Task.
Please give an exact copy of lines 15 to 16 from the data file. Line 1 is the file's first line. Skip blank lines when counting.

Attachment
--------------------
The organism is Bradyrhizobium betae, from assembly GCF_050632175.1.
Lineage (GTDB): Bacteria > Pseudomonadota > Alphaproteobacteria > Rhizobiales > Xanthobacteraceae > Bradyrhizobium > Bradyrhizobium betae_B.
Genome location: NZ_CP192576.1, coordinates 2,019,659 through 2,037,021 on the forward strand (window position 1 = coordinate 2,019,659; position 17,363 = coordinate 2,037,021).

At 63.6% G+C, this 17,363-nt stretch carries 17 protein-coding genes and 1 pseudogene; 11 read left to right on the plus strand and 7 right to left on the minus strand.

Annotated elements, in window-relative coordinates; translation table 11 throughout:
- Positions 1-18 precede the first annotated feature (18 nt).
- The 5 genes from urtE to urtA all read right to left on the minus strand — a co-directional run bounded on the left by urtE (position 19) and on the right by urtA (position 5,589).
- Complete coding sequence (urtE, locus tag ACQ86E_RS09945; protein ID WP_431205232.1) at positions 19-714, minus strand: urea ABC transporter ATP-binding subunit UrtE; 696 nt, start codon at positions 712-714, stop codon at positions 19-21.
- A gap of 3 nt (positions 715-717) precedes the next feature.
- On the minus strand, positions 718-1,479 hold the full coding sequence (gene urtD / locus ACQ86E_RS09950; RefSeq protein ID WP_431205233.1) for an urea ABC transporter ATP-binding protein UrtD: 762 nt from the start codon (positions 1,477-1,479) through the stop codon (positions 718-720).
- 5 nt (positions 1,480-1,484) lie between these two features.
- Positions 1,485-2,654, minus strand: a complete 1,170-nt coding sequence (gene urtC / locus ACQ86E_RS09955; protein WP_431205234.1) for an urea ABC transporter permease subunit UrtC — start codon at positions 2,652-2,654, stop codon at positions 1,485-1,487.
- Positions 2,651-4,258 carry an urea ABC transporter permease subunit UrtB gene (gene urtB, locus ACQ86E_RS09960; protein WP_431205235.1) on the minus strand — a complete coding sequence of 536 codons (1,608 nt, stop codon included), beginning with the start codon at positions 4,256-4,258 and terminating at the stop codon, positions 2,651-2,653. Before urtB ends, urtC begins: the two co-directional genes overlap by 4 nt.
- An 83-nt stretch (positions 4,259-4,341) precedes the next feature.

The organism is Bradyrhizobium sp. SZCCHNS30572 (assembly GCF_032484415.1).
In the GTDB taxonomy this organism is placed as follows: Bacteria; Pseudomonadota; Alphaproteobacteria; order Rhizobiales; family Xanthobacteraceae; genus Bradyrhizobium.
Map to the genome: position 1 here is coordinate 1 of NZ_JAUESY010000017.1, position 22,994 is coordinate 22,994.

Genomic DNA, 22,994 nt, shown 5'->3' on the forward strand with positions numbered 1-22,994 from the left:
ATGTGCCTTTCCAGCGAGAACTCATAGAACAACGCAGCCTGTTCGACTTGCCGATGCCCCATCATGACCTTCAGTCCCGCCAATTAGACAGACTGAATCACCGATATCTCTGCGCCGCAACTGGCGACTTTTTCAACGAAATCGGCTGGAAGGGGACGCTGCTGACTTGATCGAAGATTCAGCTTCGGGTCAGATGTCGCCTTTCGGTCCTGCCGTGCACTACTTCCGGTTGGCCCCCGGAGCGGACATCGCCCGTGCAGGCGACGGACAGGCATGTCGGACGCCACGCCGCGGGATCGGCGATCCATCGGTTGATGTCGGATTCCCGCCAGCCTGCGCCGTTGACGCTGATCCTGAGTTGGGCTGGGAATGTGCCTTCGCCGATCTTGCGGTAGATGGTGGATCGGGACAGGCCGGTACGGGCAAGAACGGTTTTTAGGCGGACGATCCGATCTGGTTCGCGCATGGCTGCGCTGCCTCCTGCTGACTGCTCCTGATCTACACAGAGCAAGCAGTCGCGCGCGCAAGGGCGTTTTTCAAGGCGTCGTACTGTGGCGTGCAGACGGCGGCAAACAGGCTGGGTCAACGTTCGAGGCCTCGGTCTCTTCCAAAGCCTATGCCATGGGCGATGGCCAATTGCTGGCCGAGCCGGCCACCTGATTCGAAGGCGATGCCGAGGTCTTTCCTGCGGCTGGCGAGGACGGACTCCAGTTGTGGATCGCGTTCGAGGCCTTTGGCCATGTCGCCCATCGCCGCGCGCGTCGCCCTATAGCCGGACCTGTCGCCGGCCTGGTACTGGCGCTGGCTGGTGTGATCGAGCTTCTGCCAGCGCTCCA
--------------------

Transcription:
The organism is Bradyrhizobium sp. SZCCHNS30572 (assembly GCF_032484415.1).
In the GTDB taxonomy this organism is placed as follows: Bacteria; Pseudomonadota; Alphaproteobacteria; order Rhizobiales; family Xanthobacteraceae; genus Bradyrhizobium.